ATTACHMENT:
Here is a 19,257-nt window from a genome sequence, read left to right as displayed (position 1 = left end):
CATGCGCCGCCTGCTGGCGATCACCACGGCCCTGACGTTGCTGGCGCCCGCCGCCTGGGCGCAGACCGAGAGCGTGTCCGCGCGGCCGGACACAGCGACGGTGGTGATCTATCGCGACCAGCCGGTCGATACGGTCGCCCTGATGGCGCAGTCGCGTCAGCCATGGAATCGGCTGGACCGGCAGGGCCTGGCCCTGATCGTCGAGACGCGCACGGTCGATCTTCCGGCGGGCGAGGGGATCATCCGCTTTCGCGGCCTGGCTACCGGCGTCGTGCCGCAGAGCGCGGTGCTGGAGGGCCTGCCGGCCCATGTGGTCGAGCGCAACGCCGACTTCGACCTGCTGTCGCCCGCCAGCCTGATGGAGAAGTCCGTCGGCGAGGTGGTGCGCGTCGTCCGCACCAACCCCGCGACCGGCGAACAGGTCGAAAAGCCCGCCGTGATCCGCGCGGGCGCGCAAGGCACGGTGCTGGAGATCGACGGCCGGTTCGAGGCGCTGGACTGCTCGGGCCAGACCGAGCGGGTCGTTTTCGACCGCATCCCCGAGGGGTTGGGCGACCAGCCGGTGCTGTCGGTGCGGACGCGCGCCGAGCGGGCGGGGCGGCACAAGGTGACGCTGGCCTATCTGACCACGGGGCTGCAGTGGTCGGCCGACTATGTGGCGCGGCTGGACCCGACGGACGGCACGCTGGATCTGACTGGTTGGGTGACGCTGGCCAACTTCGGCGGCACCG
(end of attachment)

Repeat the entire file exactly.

Here is a 19,257-nt window from a genome sequence, read left to right as displayed (position 1 = left end):
CATGCGCCGCCTGCTGGCGATCACCACGGCCCTGACGTTGCTGGCGCCCGCCGCCTGGGCGCAGACCGAGAGCGTGTCCGCGCGGCCGGACACAGCGACGGTGGTGATCTATCGCGACCAGCCGGTCGATACGGTCGCCCTGATGGCGCAGTCGCGTCAGCCATGGAATCGGCTGGACCGGCAGGGCCTGGCCCTGATCGTCGAGACGCGCACGGTCGATCTTCCGGCGGGCGAGGGGATCATCCGCTTTCGCGGCCTGGCTACCGGCGTCGTGCCGCAGAGCGCGGTGCTGGAGGGCCTGCCGGCCCATGTGGTCGAGCGCAACGCCGACTTCGACCTGCTGTCGCCCGCCAGCCTGATGGAGAAGTCCGTCGGCGAGGTGGTGCGCGTCGTCCGCACCAACCCCGCGACCGGCGAACAGGTCGAAAAGCCCGCCGTGATCCGCGCGGGCGCGCAAGGCACGGTGCTGGAGATCGACGGCCGGTTCGAGGCGCTGGACTGCTCGGGCCAGACCGAGCGGGTCGTTTTCGACCGCATCCCCGAGGGGTTGGGCGACCAGCCGGTGCTGTCGGTGCGGACGCGCGCCGAGCGGGCGGGGCGGCACAAGGTGACGCTGGCCTATCTGACCACGGGGCTGCAGTGGTCGGCCGACTATGTGGCGCGGCTGGACCCGACGGACGGCACGCTGGATCTGACTGGTTGGGTGACGCTGGCCAACTTCGGCGGCACCG